Israel must surround itself with a security fence on all of its borders in order to keep out the “beasts” in the neighborhood, said Israeli Prime Minister Benjamin Netanyahu on Tuesday. He announced the plans for constructing this barrier while touring a new security fence near Eilat which is being built along Israel’s border with Jordan.
“We are preparing a multi-year project to encircle Israel with a security fence, to defend ourselves in the Middle East as it is now, and as it is expected to be,” he said. “At the end, in the State of Israel, as I see it, there will be a fence that spans it all.”
“They will say to me, ‘This is what you want, to protect the mansion?’ And the answer is yes. ‘What, we will encircle the whole country with fences and barriers?’ The answer is yes,” Netanyahu asserted.
“In the neighborhood in which we live, we need to protect ourselves against beasts.”
Plans are also being drawn up to fill in gaps in the security fence in Judea and Samaria, Netanyahu added, though the details have yet to be worked out. While a large fence is planned for the highly-populated settlement blocs of Ma’ale Adumim, Ariel, and Gush Etzion, as of now, only a small section has been built.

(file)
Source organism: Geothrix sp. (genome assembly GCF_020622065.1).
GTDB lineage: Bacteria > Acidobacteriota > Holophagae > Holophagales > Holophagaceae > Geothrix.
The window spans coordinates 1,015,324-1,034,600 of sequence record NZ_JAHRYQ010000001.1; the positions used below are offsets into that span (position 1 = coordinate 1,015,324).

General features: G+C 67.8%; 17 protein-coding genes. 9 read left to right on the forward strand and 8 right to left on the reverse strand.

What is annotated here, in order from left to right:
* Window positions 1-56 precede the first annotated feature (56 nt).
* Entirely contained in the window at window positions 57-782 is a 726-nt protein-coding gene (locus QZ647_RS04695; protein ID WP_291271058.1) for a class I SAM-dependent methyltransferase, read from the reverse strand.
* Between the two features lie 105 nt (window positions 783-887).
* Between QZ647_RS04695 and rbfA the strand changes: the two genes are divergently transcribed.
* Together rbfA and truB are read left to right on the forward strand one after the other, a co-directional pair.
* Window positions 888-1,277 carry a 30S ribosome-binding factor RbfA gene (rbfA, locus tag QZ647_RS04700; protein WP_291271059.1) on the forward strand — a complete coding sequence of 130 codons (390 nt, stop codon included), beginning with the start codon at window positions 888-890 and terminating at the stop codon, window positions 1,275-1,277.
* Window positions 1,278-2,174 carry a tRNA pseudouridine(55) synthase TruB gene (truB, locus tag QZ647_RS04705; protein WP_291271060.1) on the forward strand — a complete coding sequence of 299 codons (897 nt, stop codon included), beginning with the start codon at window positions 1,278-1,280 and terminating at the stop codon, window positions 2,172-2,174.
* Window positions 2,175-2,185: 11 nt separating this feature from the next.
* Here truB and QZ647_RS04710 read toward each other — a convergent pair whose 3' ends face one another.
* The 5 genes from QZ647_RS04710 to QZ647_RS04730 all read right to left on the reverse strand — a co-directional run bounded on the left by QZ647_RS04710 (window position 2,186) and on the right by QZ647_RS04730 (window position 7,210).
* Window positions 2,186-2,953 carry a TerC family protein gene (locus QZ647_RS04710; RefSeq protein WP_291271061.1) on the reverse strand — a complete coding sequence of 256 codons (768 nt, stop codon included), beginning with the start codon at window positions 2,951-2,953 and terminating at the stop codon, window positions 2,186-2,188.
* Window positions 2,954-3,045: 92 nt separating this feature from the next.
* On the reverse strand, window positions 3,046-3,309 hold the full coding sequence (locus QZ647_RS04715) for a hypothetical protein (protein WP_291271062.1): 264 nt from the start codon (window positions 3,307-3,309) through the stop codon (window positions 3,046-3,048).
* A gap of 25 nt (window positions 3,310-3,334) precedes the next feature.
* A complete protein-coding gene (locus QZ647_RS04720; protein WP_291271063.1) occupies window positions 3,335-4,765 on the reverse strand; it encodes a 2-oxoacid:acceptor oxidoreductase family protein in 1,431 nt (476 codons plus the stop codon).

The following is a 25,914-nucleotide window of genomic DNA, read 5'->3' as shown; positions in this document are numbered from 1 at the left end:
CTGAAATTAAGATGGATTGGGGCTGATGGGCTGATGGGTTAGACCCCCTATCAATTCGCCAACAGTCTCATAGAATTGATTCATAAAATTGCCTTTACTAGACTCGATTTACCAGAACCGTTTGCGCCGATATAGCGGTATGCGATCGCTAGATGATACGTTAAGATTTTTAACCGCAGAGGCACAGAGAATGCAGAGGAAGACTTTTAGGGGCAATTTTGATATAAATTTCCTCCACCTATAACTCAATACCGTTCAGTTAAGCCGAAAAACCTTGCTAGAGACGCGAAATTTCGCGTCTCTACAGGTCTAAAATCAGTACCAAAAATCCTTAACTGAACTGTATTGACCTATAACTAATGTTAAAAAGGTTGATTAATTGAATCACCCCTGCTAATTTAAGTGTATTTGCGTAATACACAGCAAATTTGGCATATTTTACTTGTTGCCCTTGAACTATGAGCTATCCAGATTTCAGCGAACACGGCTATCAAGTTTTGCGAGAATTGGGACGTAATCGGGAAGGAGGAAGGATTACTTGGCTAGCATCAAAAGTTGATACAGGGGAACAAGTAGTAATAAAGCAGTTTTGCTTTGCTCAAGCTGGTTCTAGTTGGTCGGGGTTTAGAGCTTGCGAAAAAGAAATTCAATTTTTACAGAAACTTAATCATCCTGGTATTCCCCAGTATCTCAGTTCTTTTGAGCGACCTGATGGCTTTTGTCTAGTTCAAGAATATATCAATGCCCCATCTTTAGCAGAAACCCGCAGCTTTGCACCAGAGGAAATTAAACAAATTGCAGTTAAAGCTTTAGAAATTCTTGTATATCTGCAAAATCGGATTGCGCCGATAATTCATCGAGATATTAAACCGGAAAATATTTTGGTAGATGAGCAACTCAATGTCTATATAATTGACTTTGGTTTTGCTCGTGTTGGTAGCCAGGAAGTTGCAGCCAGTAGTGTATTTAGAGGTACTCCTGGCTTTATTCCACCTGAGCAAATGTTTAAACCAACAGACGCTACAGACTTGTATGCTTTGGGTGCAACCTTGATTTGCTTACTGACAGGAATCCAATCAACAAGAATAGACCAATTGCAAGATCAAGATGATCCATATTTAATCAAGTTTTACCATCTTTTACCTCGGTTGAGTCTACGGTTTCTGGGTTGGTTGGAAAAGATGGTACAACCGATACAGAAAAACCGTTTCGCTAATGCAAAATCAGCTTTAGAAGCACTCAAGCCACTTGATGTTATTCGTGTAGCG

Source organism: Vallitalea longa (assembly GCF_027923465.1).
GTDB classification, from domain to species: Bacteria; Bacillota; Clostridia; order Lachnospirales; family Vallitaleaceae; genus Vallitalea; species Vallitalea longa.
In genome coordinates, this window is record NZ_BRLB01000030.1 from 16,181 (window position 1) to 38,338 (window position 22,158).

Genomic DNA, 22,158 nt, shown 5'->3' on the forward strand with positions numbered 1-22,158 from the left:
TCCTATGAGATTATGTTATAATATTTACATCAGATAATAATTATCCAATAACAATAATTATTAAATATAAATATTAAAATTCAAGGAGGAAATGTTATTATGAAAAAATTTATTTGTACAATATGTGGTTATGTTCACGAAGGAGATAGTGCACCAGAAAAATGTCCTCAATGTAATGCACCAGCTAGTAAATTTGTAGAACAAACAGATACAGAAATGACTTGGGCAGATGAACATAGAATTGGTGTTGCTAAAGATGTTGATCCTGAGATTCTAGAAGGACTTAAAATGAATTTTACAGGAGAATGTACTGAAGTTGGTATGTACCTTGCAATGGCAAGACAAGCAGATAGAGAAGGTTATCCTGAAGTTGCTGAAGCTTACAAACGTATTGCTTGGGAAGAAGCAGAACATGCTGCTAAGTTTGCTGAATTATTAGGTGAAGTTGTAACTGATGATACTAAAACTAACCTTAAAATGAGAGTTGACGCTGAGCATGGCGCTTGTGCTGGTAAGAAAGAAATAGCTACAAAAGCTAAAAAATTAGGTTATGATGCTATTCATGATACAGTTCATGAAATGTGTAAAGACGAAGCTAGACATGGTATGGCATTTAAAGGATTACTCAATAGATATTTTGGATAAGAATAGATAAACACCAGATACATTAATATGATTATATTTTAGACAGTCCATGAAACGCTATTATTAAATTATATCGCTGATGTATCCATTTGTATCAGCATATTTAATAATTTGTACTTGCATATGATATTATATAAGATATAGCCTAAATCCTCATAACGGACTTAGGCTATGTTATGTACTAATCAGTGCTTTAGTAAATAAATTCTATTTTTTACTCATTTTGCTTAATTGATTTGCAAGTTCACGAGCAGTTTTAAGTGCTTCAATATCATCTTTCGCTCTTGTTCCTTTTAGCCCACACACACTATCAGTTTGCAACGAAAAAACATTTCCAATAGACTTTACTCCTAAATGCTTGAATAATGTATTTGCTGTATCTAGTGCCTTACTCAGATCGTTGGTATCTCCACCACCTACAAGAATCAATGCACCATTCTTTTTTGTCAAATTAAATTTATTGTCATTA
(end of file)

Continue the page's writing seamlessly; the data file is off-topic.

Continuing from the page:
Netanyahu tours the fence under construction every few months to monitor its progress. In recent years, Israel has built a barrier stretching for 242 kilometers (88 miles) along the Egyptian border. The barrier includes the fence, whose height is five meters, or about 16 feet, and a thin, sensitive strip used by IDF trackers to identify footprints. Another length of fence, stretching for 103 kilometers (64 miles), has gone up in the northern Golan Heights, and 500 kilometers (310 miles), of fence have been erected in Judea and Samaria.
The prime minister also made reference on his tour to another border security concern: terror tunnels. In recent weeks, Hamas’s tunnel-building efforts have escalated to the point where residents near the Gazan border say they can feel the vibrations of tunnels being dug beneath their homes. The frenzied digging has also led to five tunnel collapses in Gaza.
Netanyahu pointed out that one of the advantages of building a fence on Israel’s southern borders with Egypt and Jordan is that the areas are open, without buildings nearby which could camouflage the construction of terror tunnels.
“That is not the situation in Gaza, or potentially in Judea and Samaria,” he said. “If you weigh whether to build a fence there you have to take into consideration that they could dig tunnels underneath.”